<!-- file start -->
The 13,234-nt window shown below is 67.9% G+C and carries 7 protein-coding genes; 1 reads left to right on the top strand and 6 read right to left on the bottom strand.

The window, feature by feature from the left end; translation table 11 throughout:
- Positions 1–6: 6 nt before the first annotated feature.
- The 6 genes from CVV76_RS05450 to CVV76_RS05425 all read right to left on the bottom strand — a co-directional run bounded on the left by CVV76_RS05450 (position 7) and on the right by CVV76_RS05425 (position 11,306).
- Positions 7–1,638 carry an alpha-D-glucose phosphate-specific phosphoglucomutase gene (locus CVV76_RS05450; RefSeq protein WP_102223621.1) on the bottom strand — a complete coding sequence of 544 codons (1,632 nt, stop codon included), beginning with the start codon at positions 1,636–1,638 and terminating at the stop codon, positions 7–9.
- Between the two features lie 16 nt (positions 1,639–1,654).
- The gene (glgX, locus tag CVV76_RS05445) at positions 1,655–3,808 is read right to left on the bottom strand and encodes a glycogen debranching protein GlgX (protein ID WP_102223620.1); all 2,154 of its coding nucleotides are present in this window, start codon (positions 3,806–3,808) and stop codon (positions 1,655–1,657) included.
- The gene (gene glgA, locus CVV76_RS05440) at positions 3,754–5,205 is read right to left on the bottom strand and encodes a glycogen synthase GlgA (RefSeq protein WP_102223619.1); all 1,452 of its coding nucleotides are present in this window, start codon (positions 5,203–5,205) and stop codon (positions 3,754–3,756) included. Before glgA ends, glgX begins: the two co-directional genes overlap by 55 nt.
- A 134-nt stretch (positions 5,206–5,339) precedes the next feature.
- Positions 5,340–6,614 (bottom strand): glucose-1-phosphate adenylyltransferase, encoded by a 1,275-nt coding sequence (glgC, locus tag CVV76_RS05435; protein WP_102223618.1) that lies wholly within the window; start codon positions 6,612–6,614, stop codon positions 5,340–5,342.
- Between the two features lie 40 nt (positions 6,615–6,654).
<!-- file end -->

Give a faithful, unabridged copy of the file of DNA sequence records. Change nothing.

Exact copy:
The 13,234-nt window shown below is 67.9% G+C and carries 7 protein-coding genes; 1 reads left to right on the top strand and 6 read right to left on the bottom strand.

The window, feature by feature from the left end; translation table 11 throughout:
- Positions 1–6: 6 nt before the first annotated feature.
- The 6 genes from CVV76_RS05450 to CVV76_RS05425 all read right to left on the bottom strand — a co-directional run bounded on the left by CVV76_RS05450 (position 7) and on the right by CVV76_RS05425 (position 11,306).
- Positions 7–1,638 carry an alpha-D-glucose phosphate-specific phosphoglucomutase gene (locus CVV76_RS05450; RefSeq protein WP_102223621.1) on the bottom strand — a complete coding sequence of 544 codons (1,632 nt, stop codon included), beginning with the start codon at positions 1,636–1,638 and terminating at the stop codon, positions 7–9.
- Between the two features lie 16 nt (positions 1,639–1,654).
- The gene (glgX, locus tag CVV76_RS05445) at positions 1,655–3,808 is read right to left on the bottom strand and encodes a glycogen debranching protein GlgX (protein ID WP_102223620.1); all 2,154 of its coding nucleotides are present in this window, start codon (positions 3,806–3,808) and stop codon (positions 1,655–1,657) included.
- The gene (gene glgA, locus CVV76_RS05440) at positions 3,754–5,205 is read right to left on the bottom strand and encodes a glycogen synthase GlgA (RefSeq protein WP_102223619.1); all 1,452 of its coding nucleotides are present in this window, start codon (positions 5,203–5,205) and stop codon (positions 3,754–3,756) included. Before glgA ends, glgX begins: the two co-directional genes overlap by 55 nt.
- A 134-nt stretch (positions 5,206–5,339) precedes the next feature.
- Positions 5,340–6,614 (bottom strand): glucose-1-phosphate adenylyltransferase, encoded by a 1,275-nt coding sequence (glgC, locus tag CVV76_RS05435; protein WP_102223618.1) that lies wholly within the window; start codon positions 6,612–6,614, stop codon positions 5,340–5,342.
- Between the two features lie 40 nt (positions 6,615–6,654).